But here’s the thing, if you render a DV Codec clip with the DV Codec, it will get compressed again. 5:1 lossy compression. That means you take something where you’ve already thrown away 4 bits out of 5, and then throw 4 bits out of 5 of that remaining 1 bit away. In other words, you wind up with something that looks like it went through a meat grinder. It’s not pretty.

So how to conquer this? Render uncompressed, or even better, to a lossless Codec. As you can see in the figure above, you can select “No Compression” and your rendered video will suffer no quality loss. You will, however, wind up with a huge wonking file, so this method means that you’ll need to have plenty of hard drive space if you’re doing lots of renders. A better solution is to render using the Animation Codec, which is part of Quicktime.

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Quicktime’s Animation Codec, set to “Best” quality, which results in lossless compression.

When its Quality slider is set to “Best”, the Animation Codec’s compression is lossless. The files are much smaller than uncompressed files, but there is no noticeable loss in quality. This is one of the main Codecs used in the After Effects workflow, and is great “intermediate” Codec to use when working with DV material. As long as you render this way, you’ll never lose quality — although if you’re going back to Mini-DV tape you’re going to have to render your final results to a DV Codec eventually (a good reason to avoid doing this).

There are two Quicktime Codecs you should absolutely, under no circumstances, ever use. Those are Cinepak and Video (ironically). Starting with the latter, the Video Codec is a legacy Codec within Quicktime, dating back to the early ’90’s, and is simply not suitable for Video (although it must have been at some point back in the day). Cinepak is another oldie-but-baddie and was the first Codec used for cramming video onto CD-Roms. Like the Video Codec, it’s now obsolete, and is still included in Quicktime for legacy file support, but that’s the only reason it’s there so like drunk driving just don’t do it.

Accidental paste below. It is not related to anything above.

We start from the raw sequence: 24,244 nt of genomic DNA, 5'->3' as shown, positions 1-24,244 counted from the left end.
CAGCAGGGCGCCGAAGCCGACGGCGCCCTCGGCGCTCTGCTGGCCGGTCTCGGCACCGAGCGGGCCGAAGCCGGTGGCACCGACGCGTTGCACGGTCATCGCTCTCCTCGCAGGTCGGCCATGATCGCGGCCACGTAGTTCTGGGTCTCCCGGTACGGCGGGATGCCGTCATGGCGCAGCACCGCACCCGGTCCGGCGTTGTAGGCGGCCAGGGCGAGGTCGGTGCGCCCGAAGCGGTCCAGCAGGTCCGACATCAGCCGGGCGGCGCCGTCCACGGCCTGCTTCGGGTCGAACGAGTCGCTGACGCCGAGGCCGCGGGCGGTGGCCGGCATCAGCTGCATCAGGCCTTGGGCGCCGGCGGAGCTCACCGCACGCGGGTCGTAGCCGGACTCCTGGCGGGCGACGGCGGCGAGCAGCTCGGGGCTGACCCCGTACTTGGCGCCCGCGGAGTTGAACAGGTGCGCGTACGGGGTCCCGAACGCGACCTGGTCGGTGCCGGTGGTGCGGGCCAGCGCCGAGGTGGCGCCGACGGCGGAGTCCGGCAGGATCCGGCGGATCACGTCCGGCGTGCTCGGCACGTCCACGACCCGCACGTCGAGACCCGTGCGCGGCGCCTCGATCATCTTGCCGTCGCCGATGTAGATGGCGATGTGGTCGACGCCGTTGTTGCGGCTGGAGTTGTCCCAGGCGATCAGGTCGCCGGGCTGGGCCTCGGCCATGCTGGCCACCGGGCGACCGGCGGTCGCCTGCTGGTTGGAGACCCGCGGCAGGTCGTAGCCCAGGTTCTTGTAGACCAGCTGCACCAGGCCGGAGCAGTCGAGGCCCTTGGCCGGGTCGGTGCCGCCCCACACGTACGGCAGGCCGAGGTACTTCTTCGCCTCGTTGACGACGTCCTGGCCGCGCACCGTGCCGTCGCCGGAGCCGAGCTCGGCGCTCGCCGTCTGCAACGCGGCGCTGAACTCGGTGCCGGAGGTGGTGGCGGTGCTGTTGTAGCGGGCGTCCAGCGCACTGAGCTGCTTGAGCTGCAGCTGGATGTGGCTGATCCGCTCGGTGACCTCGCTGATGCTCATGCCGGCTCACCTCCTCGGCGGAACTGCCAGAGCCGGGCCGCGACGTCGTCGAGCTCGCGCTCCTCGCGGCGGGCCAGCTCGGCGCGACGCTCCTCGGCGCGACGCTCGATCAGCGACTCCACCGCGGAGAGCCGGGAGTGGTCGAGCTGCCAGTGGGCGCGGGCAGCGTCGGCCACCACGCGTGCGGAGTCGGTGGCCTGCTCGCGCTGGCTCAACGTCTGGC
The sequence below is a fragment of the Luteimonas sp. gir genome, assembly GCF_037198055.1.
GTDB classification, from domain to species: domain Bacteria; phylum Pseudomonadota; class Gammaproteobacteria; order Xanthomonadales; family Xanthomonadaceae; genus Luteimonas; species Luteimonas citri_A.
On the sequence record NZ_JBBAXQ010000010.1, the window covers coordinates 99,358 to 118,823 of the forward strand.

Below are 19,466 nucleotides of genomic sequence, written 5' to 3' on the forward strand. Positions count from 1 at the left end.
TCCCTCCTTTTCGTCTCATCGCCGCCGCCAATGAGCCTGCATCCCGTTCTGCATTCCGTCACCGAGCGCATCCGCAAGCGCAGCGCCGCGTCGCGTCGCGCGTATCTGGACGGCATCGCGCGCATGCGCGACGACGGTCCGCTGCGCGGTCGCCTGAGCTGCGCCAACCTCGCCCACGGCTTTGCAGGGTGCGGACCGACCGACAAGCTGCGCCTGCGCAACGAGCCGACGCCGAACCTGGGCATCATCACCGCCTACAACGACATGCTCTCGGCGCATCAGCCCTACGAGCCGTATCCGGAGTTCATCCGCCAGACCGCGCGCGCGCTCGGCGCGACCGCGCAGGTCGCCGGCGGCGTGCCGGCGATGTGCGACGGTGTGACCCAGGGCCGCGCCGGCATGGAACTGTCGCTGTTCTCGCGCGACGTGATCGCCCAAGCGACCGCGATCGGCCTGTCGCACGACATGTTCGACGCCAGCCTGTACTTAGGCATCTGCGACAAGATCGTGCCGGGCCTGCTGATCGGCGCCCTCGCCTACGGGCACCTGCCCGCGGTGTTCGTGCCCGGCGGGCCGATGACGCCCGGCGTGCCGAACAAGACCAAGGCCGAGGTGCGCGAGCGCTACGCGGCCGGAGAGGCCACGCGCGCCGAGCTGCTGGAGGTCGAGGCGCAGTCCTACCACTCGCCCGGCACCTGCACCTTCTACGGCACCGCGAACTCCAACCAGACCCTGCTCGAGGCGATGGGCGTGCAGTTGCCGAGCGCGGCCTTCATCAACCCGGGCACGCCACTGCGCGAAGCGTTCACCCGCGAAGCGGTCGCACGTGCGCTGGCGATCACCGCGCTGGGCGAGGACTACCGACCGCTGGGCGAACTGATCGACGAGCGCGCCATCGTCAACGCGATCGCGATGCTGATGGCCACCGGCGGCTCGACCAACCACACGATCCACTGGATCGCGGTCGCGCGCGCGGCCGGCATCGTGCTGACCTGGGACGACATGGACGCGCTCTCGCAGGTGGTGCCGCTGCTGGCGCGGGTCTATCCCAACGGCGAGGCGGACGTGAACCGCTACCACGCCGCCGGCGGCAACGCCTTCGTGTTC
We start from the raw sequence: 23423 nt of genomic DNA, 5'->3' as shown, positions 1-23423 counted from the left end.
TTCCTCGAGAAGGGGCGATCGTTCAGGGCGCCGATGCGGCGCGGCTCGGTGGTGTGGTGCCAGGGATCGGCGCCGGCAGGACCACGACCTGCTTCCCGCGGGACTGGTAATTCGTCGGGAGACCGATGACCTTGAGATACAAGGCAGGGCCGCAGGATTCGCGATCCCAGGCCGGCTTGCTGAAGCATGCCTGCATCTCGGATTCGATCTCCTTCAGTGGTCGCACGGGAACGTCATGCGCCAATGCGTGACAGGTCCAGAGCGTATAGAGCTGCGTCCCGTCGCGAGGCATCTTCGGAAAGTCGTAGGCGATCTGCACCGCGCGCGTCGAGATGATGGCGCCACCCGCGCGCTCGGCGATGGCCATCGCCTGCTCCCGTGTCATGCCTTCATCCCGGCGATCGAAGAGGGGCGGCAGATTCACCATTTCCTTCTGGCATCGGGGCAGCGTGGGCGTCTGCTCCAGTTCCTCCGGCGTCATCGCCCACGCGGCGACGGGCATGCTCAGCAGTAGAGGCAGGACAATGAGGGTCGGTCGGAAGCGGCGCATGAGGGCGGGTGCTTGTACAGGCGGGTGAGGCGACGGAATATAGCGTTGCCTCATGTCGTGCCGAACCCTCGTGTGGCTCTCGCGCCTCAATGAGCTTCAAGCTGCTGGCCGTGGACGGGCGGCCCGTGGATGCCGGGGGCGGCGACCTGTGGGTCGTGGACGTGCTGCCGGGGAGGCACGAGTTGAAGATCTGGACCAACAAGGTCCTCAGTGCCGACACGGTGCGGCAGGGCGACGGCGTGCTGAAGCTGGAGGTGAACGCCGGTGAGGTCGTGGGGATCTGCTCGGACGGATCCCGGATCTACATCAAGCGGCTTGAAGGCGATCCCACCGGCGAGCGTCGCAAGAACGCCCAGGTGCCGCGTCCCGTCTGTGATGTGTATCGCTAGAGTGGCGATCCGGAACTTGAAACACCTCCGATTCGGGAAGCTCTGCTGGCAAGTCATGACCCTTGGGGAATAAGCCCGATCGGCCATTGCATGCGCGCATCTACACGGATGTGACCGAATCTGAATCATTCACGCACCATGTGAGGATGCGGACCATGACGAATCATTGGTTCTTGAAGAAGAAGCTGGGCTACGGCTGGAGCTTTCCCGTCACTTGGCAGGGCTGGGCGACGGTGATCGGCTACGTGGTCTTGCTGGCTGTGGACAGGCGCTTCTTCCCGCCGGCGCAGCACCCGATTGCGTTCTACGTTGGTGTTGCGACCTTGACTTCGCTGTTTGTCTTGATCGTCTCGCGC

If you’re putting your video on the internet, you want to use Flash Video 8, which compresses and decompresses using the On2 VP6 Codec (a Codec we license from a company called On2). You can encode to Flash Video with Premiere Pro 2.0 by going to File>Export>Adobe Media Encoder. In After Effects 7.0, go to File>Export>Flash Video. You can also use the standalone Flash Video encoder that comes with Macromedia Studio 8, or just do it in Flash Professional 8.

To get your video onto a DVD, encode it to MPEG-2 using the Adobe Media Encoder, or bring it into Encore DVD which can also encode MPEG-2. In either case, it will be compressed with the super high-quality Main Concept MPEG-2 Encoder which is included with both Premiere Pro and Encore DVD.

The iPod uses a proprietary MPEG-4 Codec (by the way, “MPEG” stands for Motion Picture Experts Group), and you can encode your video for iPod by dragging and dropping it into iTunes. Mobile phones use Codecs such as H.263.

I could go on and on, but the main thing is to get to know the Codecs you work with on a daily basis – what their settings are and how to manipulate them to get the best results (although some Codecs, such as DV, don’t have adjustable settings). With lossy Codecs, it’s always a trade-off between quality and file size / data rate. You don’t have to become a Compressionist to get good at this, but if you want to dig deeper there’s some great reading out there. My favorite author/authority on the topic is Ben Waggoner, who explains this somewhat complex topic in an easy-to-understand way in his book Compression for Great Digital Video.

Amsterdarnit!

Just back from a month in northern Europe – my last stop on the trip being the IBC (International Broadcast Conference) in Amsterdam. The “NAB of Europe” if you will – a huge gathering of the television industry, and related fields, the long days being rivaled only by the long nights of carousing with customers, partners, and various other interesting individuals.

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Biking my way through the no-stop-signs-or-traffic-lights-anywhere streets of Amsterdam on my way to work.